Sepaton Ships Storage Pooling Appliance for Cloud Services

By Chris Preimesberger  |  Posted 2010-06-28 Print this article Print

Pooling is an approach to storage virtualization that delineates specific areas of the data storage system to be dedicated to specific data flows, in order to enable more efficient multitenant service deployments.

Sepaton on June 28 introduced a feature it calls "storage pooling" in a new version of its data storage and protection appliance aimed at cloud computing service providers.

Pooling is an approach to storage virtualization that delineates specific areas of the storage system to be dedicated to specific data flows, in order to enable more efficient multitenant service deployments.

Virtualized storage systems break files into chunks of data that are dispersed into numerous data center or storage locations, and reassemble them on demand. Keeping data file chunks closer together in pools theoretically provides faster reassembly of file chunks.

"Storage pooling can be set up as to disk type, where capacity can be in either 1TB or 2TB drives in separate pools, " Sepaton Marketing Director Jay Kramer told eWEEK. "Customers might want to implement a pool based on WORM [write once, read many] storage technology, or for encrypted data, for example."

WORM storage allows information to be written to storage media a single time, preventing the user from accidentally or intentionally altering or erasing the data.

Kramer said in deduplication, "there might be certain pools [of data] that you don't want to dedupe-data with a very short retention time or ... of certain data types that don't lend themselves well to dedupe."

Kramer also said using Sepaton's "content-aware" appliance, IT and storage managers can set up preconfigured policies for backup and replication of specific storage pools.

"For example, if a customer has Symantec and [EMC Data Domain] Networker environments, those can be maintained in separate allocated pools within the environment," Kramer said.

This whole setup allows multitenancy so MSPs (managed service providers) can enable multiple organizations to share one data protection appliance while segregating the data, Kramer said.

Sepaton uses Hitachi Data System AMS 2100 arrays as its storage hardware and has a global reseller agreement with the Japan-based company.

Kramer said the company's ContentAware Analytics service for management and reporting enables detailed chargeback capability and will be included in the Version 5.4 storage appliance.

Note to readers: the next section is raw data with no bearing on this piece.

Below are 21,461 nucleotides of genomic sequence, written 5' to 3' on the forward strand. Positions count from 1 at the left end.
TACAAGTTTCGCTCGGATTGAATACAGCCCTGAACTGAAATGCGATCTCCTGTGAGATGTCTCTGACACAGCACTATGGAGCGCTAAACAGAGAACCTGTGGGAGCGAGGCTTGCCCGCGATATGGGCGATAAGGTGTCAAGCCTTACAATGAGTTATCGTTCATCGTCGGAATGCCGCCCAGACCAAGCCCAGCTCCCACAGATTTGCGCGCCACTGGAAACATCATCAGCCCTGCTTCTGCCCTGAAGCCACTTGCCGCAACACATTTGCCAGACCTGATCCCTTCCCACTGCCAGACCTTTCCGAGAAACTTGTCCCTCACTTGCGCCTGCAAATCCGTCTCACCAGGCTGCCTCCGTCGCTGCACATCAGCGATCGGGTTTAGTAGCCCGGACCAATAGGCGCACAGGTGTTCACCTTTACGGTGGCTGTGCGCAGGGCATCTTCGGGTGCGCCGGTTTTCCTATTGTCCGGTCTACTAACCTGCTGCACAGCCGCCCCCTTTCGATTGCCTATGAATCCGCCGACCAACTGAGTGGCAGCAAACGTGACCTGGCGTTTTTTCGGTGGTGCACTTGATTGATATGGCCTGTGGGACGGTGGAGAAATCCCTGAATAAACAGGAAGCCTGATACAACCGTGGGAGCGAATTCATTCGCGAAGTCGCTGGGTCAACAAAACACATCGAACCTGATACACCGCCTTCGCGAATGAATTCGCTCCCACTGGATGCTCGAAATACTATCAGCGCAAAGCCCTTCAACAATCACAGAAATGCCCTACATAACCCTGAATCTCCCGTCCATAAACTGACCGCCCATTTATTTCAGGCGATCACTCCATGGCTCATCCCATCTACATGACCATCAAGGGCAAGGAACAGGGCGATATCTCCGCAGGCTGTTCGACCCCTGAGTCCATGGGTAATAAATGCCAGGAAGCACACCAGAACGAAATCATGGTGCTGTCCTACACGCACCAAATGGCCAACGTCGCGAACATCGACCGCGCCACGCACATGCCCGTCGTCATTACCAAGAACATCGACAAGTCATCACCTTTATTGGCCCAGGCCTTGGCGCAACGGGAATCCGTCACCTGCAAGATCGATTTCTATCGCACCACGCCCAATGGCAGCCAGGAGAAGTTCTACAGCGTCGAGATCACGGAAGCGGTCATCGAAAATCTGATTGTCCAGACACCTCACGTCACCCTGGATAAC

Sepaton 5.4 is available now and is available as a no-charge software upgrade for current customers. For more information, go here.  

Chris Preimesberger Chris Preimesberger was named Editor-in-Chief of Features & Analysis at eWEEK in November 2011. Previously he served eWEEK as Senior Writer, covering a range of IT sectors that include data center systems, cloud computing, storage, virtualization, green IT, e-discovery and IT governance. His blog, Storage Station, is considered a go-to information source. Chris won a national Folio Award for magazine writing in November 2011 for a cover story on and CEO-founder Marc Benioff, and he has served as a judge for the SIIA Codie Awards since 2005. In previous IT journalism, Chris was a founding editor of both IT Manager's Journal and and was managing editor of Software Development magazine. His diverse resume also includes: sportswriter for the Los Angeles Daily News, covering NCAA and NBA basketball, television critic for the Palo Alto Times Tribune, and Sports Information Director at Stanford University. He has served as a correspondent for The Associated Press, covering Stanford and NCAA tournament basketball, since 1983. He has covered a number of major events, including the 1984 Democratic National Convention, a Presidential press conference at the White House in 1993, the Emmy Awards (three times), two Rose Bowls, the Fiesta Bowl, several NCAA men's and women's basketball tournaments, a Formula One Grand Prix auto race, a heavyweight boxing championship bout (Ali vs. Spinks, 1978), and the 1985 Super Bowl. A 1975 graduate of Pepperdine University in Malibu, Calif., Chris has won more than a dozen regional and national awards for his work. He and his wife, Rebecca, have four children and reside in Redwood City, Calif.Follow on Twitter: editingwhiz

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